Despite Rising ‘Breakthrough’ COVID-19 Cases, Experts Urges Public To Get Vaccinated For Protection Against Delta Variant
For many countries who have successfully innoculated a good percentage of their population against COVID-19, people have started to hope that the hell brought upon by the coronavirus pandemic will end very soon. Unfortunately, some things simply cannot be controlled, including the mutation of the original COVID-19 virus first detected in Wuhan, China. So far, the Alpha, Beta, and Gamma variants of the SARS-CoV 2 were reported in different locations around the globe, threatening the efforts currently being made to put an end to the pandemic.
However, among all the variants of concern, the Delta variant has proven to be the most dangerous, with a potential to undo all the progress that were made in achieving herd immunity.
In spite of the concerns about the effectivity of the COVID-19 vaccines that were already approved for usage against this new menacing variant, experts agree that getting the COVID-19 vaccine would still be the best way to survive, no matter how a new emerging variant can work its way around a person’s vaccine-driven antibodies.
It is said that the virus mutation changes the protein spike configuration of the virus, thus making it more challenging for the antibodies to penetrate into the virus and destroy it. This change could also make the virus more contagious than ever as its altered protein receptors lead to higher transmissibility from one person to another. The good news for now is that our pet animals contracting and possibly spreading the new COVID-19 virus is still very unlikely, so pet lovers could still check without any worries if they want to adopt a new dog.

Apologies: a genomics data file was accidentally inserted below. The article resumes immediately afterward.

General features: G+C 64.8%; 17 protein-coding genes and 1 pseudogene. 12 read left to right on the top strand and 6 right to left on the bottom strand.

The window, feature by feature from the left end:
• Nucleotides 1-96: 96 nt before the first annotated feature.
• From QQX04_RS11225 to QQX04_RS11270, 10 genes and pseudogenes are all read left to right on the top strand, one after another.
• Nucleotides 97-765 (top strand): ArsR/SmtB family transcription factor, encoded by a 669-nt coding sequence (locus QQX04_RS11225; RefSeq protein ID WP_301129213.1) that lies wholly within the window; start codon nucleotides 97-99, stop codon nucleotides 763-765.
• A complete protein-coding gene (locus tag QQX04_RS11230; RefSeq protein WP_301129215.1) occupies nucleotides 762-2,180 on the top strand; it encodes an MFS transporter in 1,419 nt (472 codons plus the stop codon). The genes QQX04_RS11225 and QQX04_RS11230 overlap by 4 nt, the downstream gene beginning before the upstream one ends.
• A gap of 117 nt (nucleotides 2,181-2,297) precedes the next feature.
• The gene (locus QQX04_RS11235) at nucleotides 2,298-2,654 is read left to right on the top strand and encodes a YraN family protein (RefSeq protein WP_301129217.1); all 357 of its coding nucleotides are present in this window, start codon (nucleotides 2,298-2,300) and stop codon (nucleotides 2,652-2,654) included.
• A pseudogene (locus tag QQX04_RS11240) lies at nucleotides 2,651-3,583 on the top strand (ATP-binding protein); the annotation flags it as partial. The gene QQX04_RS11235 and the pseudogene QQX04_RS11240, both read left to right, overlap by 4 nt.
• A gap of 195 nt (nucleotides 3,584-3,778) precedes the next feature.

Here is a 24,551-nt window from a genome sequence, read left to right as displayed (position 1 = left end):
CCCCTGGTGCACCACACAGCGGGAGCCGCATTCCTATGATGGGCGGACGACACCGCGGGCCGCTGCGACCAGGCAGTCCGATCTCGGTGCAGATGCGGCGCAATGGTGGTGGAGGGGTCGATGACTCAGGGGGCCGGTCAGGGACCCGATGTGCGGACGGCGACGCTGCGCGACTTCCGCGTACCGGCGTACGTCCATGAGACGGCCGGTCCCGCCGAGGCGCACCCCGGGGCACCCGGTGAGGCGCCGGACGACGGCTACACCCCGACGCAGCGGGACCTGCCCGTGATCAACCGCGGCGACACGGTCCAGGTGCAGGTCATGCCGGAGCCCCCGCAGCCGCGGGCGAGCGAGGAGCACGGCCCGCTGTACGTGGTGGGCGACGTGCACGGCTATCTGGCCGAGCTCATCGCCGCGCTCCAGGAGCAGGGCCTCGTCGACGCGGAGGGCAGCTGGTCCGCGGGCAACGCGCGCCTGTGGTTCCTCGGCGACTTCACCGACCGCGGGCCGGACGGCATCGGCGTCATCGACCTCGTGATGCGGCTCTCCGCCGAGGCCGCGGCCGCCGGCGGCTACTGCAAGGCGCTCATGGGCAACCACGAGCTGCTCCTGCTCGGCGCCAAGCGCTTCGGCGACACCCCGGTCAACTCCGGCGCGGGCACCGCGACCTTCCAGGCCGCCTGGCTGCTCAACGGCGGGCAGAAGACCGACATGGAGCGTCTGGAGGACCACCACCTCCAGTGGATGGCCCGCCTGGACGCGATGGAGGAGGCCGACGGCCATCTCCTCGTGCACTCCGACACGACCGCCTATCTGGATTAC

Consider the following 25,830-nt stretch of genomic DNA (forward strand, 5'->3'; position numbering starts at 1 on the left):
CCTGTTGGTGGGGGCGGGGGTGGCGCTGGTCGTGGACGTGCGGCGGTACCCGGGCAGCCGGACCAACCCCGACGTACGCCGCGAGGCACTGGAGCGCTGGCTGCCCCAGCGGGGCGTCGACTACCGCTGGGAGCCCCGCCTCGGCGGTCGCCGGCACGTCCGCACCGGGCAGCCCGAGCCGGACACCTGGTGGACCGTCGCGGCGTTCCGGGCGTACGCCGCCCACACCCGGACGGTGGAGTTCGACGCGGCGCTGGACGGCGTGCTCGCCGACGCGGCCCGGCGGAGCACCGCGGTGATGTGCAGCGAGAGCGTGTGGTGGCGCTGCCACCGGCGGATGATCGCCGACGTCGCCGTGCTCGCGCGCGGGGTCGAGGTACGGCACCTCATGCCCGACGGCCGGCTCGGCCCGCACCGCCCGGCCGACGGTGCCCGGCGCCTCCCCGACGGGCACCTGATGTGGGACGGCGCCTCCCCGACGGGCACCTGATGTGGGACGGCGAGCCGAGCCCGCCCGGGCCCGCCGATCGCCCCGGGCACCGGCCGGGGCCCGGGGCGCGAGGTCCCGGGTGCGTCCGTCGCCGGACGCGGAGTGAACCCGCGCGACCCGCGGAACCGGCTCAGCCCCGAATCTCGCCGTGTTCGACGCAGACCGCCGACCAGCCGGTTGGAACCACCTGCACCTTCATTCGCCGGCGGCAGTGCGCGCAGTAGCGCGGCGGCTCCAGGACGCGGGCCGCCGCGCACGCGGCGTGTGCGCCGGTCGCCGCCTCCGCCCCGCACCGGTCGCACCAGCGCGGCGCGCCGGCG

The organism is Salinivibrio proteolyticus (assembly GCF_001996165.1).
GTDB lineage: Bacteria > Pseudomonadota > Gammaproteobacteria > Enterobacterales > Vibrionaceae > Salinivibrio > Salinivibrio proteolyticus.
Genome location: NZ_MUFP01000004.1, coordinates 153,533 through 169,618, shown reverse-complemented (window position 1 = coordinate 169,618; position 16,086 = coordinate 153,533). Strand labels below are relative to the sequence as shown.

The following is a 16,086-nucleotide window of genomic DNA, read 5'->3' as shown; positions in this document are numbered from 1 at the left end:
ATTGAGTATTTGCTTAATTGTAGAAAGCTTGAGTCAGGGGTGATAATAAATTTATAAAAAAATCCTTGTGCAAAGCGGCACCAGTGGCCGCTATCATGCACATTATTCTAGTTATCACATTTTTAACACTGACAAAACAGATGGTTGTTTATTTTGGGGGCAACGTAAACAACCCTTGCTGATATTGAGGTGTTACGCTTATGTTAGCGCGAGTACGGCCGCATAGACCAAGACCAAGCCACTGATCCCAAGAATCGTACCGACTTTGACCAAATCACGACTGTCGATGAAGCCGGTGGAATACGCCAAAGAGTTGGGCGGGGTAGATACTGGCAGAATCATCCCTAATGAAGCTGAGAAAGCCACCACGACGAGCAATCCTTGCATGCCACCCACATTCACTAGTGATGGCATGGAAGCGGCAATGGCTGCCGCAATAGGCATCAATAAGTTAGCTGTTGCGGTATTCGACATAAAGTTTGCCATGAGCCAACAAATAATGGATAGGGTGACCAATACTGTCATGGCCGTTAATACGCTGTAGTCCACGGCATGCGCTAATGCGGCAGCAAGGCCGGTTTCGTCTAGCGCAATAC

So now, we get that the Delta variant is actually twenty times more infectious than the original Wuhan SARS-CoV 2, and is also much more transmissible than the seasonal flu. Also, the further mutation also lowered the efficacy rate of the vaccines, although experts have not come with a single data to show how much the vaccine efficacy has dropped.
All this being considered, the Delta variant is blamed for the rising number of the so-called break-through cases, or those people who have already completed the two-dose COVID-19 vaccine but still got infected somehow.
Nonetheless, people are still strongly advised to get innoculated at the soonest time possible, as the figures prove that while the vaccine may not prevent symptomatic infections one hundred percent, the antibodies produced by the human body due to vaccination prevent severe symptoms that may lead to hospitalization, or even death.
For now, vaccine manufacturers, particularly Pfizer and BioNTech, are doing another round of research to address the Delta variant’s elusiveness. We may have to wait a little longer for our planned long road trips after the pandemic to finally come true, as experts study new ways to beat the new coronavirus variant once and for all. We should still practice precaution when going outdoors or meeting with other people, like wearing a face mask in public spaces.